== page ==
It was a moment four years in the making, but for Anna Sarol, 18, graduation day was a celebration of more than just studying hard. With the help of her sister, she stood up from the wheelchair she uses every day to walk across the stage and collect her diploma as her classmates, family and teachers cheered her on.
"I stood up and could feel all the energy coming together," Sarol told InsideEdition.com of the adrenaline-filled moment. "I looked up and I saw everyone in the crowd and all of my graduating class standing up and clapping for me."
It was a long and difficult road to take those first steps. Sarol was injured in a gymnastics accident on the high bars at the very beginning of her freshman year at Olathe Northwest High School in Olathe, Kansas. The injury damaged the 15-year-old's spine at the 10th thoracic vertebrae, paralyzing her from the waist down and completely changing her life, she said.
"It was a very difficult route, because at first I didn't know what had happened," she said of the accident. "Especially because I was so young, I didn't know how this would affect me."
She spent months in and out of hospitals and rehabilitation centers, and worked hard at physical and occupational therapy sessions. Her family set up a GoFundMe page to help cover her medical expenses and raise money for an exoskeleton, a high-tech rehabilitation device that would help her learn to walk again.
Among the many challenges she faced was learning to navigate the world using a wheelchair, which also gave her a new passion: advocating for public spaces to be more accessible for people with disabilities so that "people aren't afraid to get out of their houses because they're afraid of not having accessibility around their environment. It's definitely what I push for," she explained.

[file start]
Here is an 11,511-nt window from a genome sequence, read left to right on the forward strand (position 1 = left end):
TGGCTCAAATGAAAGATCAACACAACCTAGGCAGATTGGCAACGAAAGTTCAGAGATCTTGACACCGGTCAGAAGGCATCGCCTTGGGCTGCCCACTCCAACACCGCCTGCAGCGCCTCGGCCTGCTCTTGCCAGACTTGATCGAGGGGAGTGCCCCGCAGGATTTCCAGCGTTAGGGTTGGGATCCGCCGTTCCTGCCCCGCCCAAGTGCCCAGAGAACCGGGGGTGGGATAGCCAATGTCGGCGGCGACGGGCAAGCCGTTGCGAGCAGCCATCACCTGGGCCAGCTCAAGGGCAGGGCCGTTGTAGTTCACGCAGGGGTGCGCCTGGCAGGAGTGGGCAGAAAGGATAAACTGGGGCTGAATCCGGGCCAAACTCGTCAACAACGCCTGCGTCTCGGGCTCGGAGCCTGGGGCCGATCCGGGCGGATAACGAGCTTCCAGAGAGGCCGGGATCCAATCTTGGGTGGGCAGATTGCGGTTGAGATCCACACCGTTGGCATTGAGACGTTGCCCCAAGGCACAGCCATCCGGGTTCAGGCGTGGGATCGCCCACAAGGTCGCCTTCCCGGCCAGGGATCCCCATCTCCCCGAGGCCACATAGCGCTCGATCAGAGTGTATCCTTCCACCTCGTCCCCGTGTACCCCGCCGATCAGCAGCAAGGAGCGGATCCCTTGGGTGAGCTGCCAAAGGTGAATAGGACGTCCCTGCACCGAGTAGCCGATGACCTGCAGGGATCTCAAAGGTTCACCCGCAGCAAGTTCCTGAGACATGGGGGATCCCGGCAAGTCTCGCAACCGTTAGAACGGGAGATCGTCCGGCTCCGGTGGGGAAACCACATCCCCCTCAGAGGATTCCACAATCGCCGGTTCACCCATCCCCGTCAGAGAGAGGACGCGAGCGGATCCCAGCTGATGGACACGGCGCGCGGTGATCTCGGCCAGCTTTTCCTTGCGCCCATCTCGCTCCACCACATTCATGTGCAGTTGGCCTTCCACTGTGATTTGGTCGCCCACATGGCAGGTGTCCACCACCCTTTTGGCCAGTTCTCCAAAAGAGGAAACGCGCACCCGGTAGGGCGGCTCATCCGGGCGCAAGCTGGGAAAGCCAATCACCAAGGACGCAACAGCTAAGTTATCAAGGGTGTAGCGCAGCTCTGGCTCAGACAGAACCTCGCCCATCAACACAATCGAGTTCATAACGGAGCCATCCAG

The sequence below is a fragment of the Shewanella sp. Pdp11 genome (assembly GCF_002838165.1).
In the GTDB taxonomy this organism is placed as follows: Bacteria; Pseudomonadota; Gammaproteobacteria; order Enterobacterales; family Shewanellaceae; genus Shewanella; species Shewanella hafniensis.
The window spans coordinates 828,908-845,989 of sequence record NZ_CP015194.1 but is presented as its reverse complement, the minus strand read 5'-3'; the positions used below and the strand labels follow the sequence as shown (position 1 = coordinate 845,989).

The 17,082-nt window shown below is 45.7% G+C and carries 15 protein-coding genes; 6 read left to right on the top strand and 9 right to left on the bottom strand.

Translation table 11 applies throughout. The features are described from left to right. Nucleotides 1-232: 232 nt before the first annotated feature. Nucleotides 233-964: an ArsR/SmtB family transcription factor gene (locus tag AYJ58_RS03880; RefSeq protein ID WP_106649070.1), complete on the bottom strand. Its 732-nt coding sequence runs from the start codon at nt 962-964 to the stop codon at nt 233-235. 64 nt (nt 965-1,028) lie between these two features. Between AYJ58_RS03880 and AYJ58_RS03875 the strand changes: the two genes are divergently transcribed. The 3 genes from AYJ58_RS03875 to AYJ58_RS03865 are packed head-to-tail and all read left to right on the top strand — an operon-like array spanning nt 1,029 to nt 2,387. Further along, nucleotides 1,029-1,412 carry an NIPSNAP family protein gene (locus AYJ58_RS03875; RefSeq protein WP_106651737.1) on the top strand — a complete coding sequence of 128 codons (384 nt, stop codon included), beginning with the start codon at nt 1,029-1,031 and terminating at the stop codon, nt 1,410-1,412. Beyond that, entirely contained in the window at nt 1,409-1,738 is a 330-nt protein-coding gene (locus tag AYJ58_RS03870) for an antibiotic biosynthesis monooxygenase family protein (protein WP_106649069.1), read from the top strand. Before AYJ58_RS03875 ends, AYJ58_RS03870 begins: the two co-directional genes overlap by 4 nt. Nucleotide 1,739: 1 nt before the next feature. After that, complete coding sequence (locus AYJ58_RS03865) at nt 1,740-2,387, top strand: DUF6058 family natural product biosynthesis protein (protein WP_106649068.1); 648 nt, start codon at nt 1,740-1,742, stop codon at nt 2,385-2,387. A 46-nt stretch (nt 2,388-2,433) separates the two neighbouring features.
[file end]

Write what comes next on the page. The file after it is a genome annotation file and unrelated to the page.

But through it all, her goal of walking across the stage to collect her diploma stayed with her.
"I made this promise to myself since I got injured that I would walk across the stage and receive my diploma," Sarol said. "It's crazy to think that four years later, I am here exemplifying the hard work that I have been through and the hours I spent on physical therapy, which all paid off in this moment."
When she stood up and took those first steps with the help of her sister and a walker, Sarol's classmates were stunned, she said.
"My classmates, basically most of them have never seen me walk," she said. "I transferred to a new school and was making new friends, and then a week later, I got injured, so they just never saw me walk."
Sarol said she hopes to become a motivational speaker someday. And the two mantras she lives by?
"Let your faith be bigger than your fear," she said. "Another one that I live by is: 'Stay strong, and make them wonder how you're still smiling,' because I definitely exemplify that and I want people to see that through me."